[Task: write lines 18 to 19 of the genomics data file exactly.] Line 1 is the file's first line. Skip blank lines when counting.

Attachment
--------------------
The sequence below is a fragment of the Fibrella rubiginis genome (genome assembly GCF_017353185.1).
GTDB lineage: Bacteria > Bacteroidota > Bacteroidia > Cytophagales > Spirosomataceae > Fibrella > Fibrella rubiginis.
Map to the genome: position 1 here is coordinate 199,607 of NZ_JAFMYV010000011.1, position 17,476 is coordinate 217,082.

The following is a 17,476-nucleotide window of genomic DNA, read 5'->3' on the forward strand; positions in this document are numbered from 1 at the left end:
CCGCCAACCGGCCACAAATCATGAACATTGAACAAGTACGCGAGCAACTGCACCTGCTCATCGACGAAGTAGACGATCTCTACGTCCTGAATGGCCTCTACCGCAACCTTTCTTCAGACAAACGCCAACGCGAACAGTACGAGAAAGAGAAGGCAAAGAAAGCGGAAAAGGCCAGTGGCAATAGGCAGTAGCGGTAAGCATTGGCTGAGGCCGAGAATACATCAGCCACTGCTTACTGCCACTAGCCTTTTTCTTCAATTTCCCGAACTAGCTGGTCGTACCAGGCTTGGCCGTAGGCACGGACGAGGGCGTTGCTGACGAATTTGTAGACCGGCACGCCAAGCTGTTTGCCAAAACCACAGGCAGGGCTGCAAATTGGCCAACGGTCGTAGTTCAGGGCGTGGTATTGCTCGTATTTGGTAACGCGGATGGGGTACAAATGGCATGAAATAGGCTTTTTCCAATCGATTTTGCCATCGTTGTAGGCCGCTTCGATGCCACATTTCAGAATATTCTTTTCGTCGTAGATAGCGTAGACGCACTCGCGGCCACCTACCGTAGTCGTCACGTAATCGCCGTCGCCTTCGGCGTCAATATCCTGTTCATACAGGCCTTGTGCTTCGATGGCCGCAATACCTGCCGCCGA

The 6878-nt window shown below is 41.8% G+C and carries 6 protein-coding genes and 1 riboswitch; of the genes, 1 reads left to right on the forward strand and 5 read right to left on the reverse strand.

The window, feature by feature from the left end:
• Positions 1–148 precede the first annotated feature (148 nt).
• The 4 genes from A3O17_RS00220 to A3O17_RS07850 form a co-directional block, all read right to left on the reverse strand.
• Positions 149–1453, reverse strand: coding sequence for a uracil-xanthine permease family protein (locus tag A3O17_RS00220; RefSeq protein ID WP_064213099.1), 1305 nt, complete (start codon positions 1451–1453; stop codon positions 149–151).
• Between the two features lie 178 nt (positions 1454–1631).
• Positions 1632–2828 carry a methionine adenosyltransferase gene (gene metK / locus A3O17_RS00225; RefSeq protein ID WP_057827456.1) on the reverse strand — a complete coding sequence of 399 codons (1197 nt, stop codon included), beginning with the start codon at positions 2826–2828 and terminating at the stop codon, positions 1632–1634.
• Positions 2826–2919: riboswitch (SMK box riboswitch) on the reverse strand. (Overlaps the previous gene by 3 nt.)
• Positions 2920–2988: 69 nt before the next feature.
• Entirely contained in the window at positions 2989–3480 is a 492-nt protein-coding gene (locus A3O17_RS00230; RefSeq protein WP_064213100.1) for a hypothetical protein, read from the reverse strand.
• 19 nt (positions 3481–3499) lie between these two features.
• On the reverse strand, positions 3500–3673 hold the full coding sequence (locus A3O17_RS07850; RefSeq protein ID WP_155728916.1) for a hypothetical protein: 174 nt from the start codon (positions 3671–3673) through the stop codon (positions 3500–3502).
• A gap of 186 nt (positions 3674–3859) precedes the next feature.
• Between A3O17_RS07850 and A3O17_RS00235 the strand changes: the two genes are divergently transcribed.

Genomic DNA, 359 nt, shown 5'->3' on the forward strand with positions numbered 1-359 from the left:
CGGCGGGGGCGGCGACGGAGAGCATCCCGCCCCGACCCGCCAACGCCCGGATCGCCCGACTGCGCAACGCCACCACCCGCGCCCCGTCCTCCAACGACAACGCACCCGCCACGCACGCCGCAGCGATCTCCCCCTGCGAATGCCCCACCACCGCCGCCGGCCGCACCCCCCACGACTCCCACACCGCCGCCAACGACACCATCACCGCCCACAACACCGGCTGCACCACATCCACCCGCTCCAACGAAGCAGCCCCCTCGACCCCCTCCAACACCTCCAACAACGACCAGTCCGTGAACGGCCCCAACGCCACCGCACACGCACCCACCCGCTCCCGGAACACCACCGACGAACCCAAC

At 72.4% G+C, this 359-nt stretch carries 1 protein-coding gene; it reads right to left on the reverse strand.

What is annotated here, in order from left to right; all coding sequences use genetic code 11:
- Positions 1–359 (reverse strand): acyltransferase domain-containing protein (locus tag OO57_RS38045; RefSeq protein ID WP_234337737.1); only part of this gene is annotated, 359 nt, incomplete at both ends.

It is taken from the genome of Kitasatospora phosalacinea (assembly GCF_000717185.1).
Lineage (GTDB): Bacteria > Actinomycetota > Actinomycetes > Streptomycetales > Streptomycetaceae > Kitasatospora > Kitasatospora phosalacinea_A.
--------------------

• A gap of 186 nt (positions 3674–3859) precedes the next feature.
• Between A3O17_RS07850 and A3O17_RS00235 the strand changes: the two genes are divergently transcribed.